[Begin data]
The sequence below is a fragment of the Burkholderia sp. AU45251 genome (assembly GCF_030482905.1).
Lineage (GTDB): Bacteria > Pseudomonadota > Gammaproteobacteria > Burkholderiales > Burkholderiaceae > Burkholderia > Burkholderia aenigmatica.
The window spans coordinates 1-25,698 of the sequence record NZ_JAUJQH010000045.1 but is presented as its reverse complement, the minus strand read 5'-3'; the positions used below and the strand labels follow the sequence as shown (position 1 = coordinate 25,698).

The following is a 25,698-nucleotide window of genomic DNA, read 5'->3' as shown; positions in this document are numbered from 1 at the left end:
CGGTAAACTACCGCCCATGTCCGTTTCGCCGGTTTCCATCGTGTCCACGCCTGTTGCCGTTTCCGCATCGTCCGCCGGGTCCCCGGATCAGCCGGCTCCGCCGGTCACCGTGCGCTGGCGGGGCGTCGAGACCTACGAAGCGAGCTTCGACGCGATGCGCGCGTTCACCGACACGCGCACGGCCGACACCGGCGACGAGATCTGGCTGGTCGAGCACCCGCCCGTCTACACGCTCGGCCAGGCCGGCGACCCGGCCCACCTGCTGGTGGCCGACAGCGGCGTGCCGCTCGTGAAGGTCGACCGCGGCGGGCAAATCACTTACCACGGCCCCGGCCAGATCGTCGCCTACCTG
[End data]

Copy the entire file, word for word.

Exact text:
The sequence below is a fragment of the Burkholderia sp. AU45251 genome (assembly GCF_030482905.1).
Lineage (GTDB): Bacteria > Pseudomonadota > Gammaproteobacteria > Burkholderiales > Burkholderiaceae > Burkholderia > Burkholderia aenigmatica.
The window spans coordinates 1-25,698 of the sequence record NZ_JAUJQH010000045.1 but is presented as its reverse complement, the minus strand read 5'-3'; the positions used below and the strand labels follow the sequence as shown (position 1 = coordinate 25,698).

The following is a 25,698-nucleotide window of genomic DNA, read 5'->3' as shown; positions in this document are numbered from 1 at the left end:
CGGTAAACTACCGCCCATGTCCGTTTCGCCGGTTTCCATCGTGTCCACGCCTGTTGCCGTTTCCGCATCGTCCGCCGGGTCCCCGGATCAGCCGGCTCCGCCGGTCACCGTGCGCTGGCGGGGCGTCGAGACCTACGAAGCGAGCTTCGACGCGATGCGCGCGTTCACCGACACGCGCACGGCCGACACCGGCGACGAGATCTGGCTGGTCGAGCACCCGCCCGTCTACACGCTCGGCCAGGCCGGCGACCCGGCCCACCTGCTGGTGGCCGACAGCGGCGTGCCGCTCGTGAAGGTCGACCGCGGCGGGCAAATCACTTACCACGGCCCCGGCCAGATCGTCGCCTACCTG